The supremely versatile Althea Gibson

Herb Boyd | 6/12/2014, 10:42 a.m.
If there is a marker on 143rd Street near Malcolm X Boulevard for tennis great Althea Gibson, it is not ...
Althea Gibson

If there is a marker on 143rd Street near Malcolm X Boulevard for tennis great Althea Gibson, it is not clearly visible. And if there is one for her embedded on the Walk of Fame on 135th Street, it’s perhaps obscured by debris. Ironically, it was in the streets of Harlem that she first gained public recognition.

This Week in Black History

June 9, 1954: Professor Alain Locke, often viewed as the doyen of the Harlem Renaissance, died on this date.

June 11, 1920: Pianist and singer Hazel Scott is born on this date in Trinidad. She would later wed the Rev. Adam Clayton Powell Jr.

June 13, 1967: Thurgood Marshall became the first African-American appointed to the Supreme Court on this date.

When the Police Athletic League had its summer paddle ball tournaments, few could match her prowess, and that included the boys in the neighborhood. This was the first sign of her versatility, and it soon came to the attention of a prominent musician, Buddy Walker, who was convinced she could do just as well with a tennis racquet in her hand. He introduced the gangling young lady, who was still a teenager, to the Harlem Metropolitan Club and placed her under the tutelage of Fred Johnson.

It took a while for Gibson to conform to the discipline the sport required, and there was always that wild streak about her—that tendency to stray from routine as she often did from school—and an unbridled curiosity that characterized her later years.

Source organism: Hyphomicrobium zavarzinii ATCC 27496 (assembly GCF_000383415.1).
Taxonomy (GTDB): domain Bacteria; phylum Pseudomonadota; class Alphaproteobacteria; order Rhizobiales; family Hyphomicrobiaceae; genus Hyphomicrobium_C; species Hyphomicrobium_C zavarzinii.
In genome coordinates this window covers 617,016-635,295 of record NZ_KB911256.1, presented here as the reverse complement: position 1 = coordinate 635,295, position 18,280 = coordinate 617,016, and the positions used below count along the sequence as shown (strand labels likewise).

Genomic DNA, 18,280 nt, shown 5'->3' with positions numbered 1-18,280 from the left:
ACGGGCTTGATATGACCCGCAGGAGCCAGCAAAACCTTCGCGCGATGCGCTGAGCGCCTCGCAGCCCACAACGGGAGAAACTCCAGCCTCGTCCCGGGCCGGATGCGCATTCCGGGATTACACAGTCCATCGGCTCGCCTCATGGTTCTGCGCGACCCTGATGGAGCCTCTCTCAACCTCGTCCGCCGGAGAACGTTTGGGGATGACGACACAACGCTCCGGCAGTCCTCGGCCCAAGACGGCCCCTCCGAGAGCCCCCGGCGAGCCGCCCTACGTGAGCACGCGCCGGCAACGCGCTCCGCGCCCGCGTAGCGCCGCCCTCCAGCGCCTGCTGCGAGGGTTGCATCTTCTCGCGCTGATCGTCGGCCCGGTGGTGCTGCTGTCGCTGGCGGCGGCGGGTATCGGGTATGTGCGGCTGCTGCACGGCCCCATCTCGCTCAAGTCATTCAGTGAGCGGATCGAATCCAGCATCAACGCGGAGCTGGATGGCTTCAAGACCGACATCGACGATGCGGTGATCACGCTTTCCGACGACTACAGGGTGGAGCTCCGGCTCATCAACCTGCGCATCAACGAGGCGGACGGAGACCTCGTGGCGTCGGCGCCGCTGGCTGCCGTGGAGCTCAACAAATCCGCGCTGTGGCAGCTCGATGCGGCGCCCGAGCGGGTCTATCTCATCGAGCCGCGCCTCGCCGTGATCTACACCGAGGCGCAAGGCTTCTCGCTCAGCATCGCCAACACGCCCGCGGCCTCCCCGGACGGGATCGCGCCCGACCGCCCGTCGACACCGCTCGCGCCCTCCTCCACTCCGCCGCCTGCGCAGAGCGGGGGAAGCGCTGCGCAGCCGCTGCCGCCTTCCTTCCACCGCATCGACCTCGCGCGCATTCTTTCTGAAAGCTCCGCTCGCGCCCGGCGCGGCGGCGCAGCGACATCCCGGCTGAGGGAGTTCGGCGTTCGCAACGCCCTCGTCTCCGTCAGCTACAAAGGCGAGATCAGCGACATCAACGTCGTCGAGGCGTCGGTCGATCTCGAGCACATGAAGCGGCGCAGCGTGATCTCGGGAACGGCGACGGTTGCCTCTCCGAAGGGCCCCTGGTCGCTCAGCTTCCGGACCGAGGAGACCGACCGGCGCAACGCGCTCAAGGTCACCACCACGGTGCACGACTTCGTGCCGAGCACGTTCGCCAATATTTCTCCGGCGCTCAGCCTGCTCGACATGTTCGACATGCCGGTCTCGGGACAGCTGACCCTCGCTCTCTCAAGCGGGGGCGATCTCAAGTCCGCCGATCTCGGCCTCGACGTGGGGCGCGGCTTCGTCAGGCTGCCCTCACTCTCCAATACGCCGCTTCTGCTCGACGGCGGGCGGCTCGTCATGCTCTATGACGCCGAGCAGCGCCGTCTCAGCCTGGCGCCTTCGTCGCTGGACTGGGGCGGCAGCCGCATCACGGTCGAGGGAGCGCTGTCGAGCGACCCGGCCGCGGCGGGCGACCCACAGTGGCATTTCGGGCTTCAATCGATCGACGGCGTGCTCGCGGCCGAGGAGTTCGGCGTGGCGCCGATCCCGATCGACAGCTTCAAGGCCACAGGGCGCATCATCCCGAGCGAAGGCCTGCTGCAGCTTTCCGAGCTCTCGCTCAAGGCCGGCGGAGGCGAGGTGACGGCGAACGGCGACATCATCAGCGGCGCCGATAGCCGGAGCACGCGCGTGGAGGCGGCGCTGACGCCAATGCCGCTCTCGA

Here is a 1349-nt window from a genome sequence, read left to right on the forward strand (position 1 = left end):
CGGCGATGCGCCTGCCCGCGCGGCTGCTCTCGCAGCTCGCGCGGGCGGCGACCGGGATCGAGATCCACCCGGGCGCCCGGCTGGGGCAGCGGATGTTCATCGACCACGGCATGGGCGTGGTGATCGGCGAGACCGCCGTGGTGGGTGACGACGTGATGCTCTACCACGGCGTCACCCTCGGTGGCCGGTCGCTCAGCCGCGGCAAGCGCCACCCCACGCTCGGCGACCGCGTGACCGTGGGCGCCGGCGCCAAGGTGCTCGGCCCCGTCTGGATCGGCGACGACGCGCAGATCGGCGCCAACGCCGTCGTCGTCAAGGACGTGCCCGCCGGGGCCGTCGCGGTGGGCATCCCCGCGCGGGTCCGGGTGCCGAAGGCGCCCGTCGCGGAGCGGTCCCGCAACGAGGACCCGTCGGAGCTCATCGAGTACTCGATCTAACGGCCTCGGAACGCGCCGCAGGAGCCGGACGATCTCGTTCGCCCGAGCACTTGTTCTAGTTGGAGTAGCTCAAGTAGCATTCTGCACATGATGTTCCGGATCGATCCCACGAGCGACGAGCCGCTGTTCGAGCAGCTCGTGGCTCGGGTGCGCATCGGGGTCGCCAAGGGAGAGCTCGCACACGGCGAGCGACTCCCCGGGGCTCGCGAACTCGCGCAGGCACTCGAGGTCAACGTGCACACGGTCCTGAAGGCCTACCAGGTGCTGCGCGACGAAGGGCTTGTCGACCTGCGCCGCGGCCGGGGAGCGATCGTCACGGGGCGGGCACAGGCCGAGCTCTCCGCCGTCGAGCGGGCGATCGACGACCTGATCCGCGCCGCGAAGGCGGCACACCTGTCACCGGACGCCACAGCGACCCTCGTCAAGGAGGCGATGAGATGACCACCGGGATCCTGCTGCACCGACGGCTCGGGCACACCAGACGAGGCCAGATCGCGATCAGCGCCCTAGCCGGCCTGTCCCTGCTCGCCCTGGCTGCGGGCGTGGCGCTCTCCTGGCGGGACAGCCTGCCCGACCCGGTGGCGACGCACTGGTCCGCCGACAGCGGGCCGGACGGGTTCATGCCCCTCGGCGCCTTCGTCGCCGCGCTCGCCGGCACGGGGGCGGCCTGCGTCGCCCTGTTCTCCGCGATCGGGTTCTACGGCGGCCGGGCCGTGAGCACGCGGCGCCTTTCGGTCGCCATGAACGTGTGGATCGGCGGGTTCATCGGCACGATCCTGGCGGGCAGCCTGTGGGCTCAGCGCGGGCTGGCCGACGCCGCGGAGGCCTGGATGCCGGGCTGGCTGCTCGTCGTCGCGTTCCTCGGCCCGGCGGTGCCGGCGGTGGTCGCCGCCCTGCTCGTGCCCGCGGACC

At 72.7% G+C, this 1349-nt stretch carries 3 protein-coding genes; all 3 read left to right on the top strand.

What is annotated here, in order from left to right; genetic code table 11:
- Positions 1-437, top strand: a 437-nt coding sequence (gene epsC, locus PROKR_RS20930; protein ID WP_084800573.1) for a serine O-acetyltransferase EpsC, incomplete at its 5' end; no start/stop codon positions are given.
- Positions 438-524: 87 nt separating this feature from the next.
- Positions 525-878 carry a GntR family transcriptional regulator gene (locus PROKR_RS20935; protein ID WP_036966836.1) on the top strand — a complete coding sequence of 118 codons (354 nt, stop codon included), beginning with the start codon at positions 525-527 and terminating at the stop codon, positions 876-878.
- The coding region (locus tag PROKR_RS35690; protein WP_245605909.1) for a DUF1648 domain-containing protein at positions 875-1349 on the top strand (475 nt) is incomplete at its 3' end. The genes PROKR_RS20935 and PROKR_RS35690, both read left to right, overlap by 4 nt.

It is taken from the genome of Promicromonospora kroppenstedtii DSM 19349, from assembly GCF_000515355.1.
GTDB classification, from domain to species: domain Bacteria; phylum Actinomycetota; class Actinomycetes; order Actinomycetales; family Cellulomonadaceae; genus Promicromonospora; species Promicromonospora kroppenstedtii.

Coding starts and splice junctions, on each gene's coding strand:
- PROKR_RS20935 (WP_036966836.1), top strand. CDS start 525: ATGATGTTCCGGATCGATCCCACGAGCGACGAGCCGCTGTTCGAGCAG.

Gibson was born Aug. 25, 1927, in a very small town in South Carolina, where her family worked on cotton farms. Free from toil in the South, Gibson had lots of time on her hands in Harlem, and she was single-minded about play. “All I wanted to do was play, play, play,” she told a reporter. And play she did—pool, hopscotch, jump rope, stickball, bowling, basketball and roller skating—all of which she did very well.

But it was tennis that would finally corner her attention, and with instructions from Johnson and the mothering provided by Rhoda Smith, Gibson was on the path that would take her to fame and glory. Fame and glory on the courts did not, however, come as fast as she might have liked, given that she was an exceedingly quick study who never took too long to master a particular game. Even so, it took a series of defeats to sharpen her ability to control her backhand and use her great height—she was nearly six feet tall—and reach to their best advantage. After this, it was a mere matter of acquiring the best coaches who could teach her some of the finer points of volleying, net play and tactical gambits.

It was right at the end of World War II when Gibson was competing in a tournament at Wilberforce College in Ohio that two doctors—Hubert Eaton and Robert Johnson—recognized her potential. Together, they garnered the money to finance her room, board and education without any expense to her if she would devote time and study in Wilmington, N.C. If it hadn’t been for Sugar Ray Robinson and his wife, Edna, Gibson might never had taken the offer.